back to article Facebook used facial recognition without consent 200,000 times, says South Korea's data watchdog

Facebook, Netflix and Google have all received reprimands or fines, and an order to make corrective action, from South Korea's government data protection watchdog, the Personal Information Protection Commission (PIPC). The PIPC announced a privacy audit last year and has revealed that three companies – Facebook, Netflix and …

  1. rjed
    Devil

    take a page out of GDPR for enforcing fines

    Facebook's revenue for 12 months ending June 2021 was $105bn (up ~40% YoY).

    Fines of $5.5m + $22K ... I don't think Zuck's team will even bat an eye. In fact, if anything, this would embolden them to even care less about carrying out such malpractices in your country in the future.

    Take a page out of the GDPR framework where the fines are decided based on the proportion of yearly revenues. Doing facial recognition without consent.. shame on you Facebook.

    1. HildyJ Silver badge
      Devil

      Re: take a page out of GDPR for enforcing fines

      Or out of China's Didi response and shut them down in South Korea until they comply.

    2. John Brown (no body) Silver badge
      Joke

      Re: take a page out of GDPR for enforcing fines

      "Doing facial recognition without consent.. shame on you Facebook."

      They're just doing what it says on the tin. Face is right there in the name :-)

  2. Anonymous Coward
    Anonymous Coward

    It’s called FACEbook people

    You get whatever they decide to do.

    Just stay away.

  3. Potemkine! Silver badge

    Is this a joke?

    So Netflix was fined US$2,700. Netflix annual net income for 2020 was $2.761B

    The fine represents 0,000098 % of last year net income. Woah.... how deterrent! Netflix must have a bigger bill in paper clips.

    1. anonymousI
      FAIL

      Re: Is this a joke?

      Yep, that'll really teach them not to play silly buggers with the rights of their users...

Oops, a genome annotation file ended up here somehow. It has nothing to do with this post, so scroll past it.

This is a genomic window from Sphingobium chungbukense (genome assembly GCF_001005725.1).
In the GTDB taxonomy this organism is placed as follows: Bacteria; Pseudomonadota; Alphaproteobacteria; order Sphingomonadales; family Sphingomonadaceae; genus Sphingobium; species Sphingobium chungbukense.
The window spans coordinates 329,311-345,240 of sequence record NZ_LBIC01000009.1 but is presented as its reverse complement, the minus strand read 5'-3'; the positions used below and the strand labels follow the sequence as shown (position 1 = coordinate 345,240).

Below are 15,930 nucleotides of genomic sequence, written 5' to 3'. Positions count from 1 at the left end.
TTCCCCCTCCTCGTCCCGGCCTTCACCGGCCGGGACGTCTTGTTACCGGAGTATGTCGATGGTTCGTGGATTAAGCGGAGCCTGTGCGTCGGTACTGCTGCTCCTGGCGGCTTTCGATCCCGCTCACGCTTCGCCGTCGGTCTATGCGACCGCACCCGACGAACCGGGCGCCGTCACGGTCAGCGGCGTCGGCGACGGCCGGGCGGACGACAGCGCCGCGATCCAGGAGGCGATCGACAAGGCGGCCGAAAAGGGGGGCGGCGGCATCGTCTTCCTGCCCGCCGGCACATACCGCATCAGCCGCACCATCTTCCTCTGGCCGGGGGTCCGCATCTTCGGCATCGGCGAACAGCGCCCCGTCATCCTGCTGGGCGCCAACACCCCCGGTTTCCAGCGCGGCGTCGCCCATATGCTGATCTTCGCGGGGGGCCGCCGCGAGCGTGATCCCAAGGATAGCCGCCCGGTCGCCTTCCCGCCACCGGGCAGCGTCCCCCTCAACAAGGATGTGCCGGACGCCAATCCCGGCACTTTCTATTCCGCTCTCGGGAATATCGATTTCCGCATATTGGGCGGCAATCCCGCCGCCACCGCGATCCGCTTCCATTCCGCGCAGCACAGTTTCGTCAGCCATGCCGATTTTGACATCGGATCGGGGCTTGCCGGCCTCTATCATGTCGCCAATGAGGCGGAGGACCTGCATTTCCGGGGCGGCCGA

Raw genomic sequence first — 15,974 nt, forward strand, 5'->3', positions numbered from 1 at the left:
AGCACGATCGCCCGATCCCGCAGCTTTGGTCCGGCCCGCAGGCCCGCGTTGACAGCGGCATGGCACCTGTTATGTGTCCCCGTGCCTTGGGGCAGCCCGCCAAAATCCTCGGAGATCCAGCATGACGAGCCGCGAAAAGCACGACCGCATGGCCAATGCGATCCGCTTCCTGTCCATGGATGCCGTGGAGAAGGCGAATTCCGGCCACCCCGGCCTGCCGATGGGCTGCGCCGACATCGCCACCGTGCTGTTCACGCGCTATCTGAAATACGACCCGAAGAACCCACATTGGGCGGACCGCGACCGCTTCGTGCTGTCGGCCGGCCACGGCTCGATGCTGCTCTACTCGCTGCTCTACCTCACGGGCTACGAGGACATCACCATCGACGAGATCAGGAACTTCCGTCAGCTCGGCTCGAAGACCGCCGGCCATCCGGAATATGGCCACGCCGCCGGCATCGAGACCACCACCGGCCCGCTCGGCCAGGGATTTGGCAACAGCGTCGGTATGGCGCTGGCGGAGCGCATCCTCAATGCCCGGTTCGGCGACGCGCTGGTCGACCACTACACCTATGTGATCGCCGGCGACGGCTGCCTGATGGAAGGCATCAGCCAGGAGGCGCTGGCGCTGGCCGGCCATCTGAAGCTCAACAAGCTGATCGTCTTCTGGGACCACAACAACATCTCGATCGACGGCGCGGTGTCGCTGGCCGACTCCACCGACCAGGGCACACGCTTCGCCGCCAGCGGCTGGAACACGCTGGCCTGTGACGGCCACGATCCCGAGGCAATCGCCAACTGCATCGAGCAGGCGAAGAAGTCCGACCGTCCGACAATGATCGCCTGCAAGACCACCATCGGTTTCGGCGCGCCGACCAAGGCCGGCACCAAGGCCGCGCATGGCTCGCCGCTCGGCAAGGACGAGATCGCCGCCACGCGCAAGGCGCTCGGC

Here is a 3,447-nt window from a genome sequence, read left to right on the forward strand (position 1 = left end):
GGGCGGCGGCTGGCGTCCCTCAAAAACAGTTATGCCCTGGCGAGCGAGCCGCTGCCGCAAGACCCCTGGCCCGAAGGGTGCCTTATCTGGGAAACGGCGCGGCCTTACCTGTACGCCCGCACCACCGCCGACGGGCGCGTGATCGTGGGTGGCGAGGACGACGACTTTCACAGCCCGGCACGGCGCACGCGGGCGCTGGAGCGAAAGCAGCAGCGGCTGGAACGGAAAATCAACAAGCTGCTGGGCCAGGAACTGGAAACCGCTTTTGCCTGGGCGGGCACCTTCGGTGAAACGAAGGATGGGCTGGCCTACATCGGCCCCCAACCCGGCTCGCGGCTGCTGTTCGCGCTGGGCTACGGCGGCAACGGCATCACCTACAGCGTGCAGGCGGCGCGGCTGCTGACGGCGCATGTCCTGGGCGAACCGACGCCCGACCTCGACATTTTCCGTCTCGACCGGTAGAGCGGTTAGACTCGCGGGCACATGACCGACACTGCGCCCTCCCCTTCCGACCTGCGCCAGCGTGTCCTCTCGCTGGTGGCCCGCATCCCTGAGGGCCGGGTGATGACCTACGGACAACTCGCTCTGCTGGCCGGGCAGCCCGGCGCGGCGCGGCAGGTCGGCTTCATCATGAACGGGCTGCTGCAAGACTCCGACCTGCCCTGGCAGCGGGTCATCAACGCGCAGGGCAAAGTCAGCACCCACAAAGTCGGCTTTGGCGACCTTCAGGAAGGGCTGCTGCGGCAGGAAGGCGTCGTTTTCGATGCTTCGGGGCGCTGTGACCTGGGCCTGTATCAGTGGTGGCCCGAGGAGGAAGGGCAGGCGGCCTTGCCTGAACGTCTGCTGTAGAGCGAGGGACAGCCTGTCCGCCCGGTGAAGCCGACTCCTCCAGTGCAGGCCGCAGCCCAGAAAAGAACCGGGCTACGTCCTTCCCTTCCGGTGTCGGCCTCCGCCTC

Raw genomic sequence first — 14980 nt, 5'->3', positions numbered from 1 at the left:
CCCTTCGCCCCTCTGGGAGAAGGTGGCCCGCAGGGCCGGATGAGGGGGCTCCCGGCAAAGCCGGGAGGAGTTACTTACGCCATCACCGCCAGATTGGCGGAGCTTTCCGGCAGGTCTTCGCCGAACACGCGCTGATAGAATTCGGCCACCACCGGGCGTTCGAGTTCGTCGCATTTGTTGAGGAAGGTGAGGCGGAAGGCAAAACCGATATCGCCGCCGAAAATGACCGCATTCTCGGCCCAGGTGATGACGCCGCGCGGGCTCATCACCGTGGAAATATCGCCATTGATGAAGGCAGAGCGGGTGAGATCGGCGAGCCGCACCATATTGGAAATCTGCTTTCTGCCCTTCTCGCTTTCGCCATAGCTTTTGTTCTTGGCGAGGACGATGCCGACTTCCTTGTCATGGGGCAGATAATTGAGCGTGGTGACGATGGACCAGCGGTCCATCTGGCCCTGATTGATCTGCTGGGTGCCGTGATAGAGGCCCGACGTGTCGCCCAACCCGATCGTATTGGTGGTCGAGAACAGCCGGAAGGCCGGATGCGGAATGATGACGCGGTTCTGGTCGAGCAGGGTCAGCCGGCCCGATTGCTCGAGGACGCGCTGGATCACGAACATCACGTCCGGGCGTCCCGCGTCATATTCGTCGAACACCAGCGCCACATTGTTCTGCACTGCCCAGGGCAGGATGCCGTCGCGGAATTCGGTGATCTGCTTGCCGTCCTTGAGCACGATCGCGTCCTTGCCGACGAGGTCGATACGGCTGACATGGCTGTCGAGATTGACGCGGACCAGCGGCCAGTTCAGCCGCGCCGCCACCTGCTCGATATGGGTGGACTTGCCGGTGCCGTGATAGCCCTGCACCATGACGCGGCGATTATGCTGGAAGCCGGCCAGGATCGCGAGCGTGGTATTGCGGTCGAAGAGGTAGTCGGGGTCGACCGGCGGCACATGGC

2. AnonEMusk Noel

      Re: Is this a joke?

      These poultry fines are chickenfeed

  4. Anonymous South African Coward Silver badge

    Facebook has been ordered to destroy facial information collected without consent or obtain consent, and was prohibited from processing identity numbers without legal basis. It was also ordered to destroy collected data and disclose contents related to foreign migration of personal information. Zuck's brainchild was then told to make it easier for users to check legal notices regarding personal information.

    Zuck's gonna laugh, and proceed as usual.

    Glad we are not on Fartbook/Faecebook anymore. A polished turd is still a turd.

  5. Pascal Monett Silver badge

    So 26 million won is $22,000

    The dollar is officially at 1 164 won.

    The average monthly salary in South Korea is apparently 3 890 000 won, which would mean $3 352. Not too shabby, I guess.

    But I have a question : can you buy anything for 1 won in South Korea ? Because it seems to me that they like seeing large numbers on their paychecks, but in their daily life they have to use fistfuls of cash to pay for a coffee. What's the point ?

    1. My-Handle Silver badge

      Re: So 26 million won is $22,000

      Asking "What's the point?" suggests that they did it deliberately. Currencies with large numbers like this usually indicate periods of high inflation in a country's economic past.

      Often they don't end up having to use "fistfuls of cash", they just usually pay with bills or coins that represent, say 1,000 won rather than £1. You probably can't buy anything for 1 won, in a similar way that you can't really buy anything for a penny in England.

      1. Dr Paul Taylor

        Re: So 26 million won is $22,000

        For a long time, the unit of currency in Italy was the "mila".

        1. KBeee Silver badge

          Re: So 26 million won is $22,000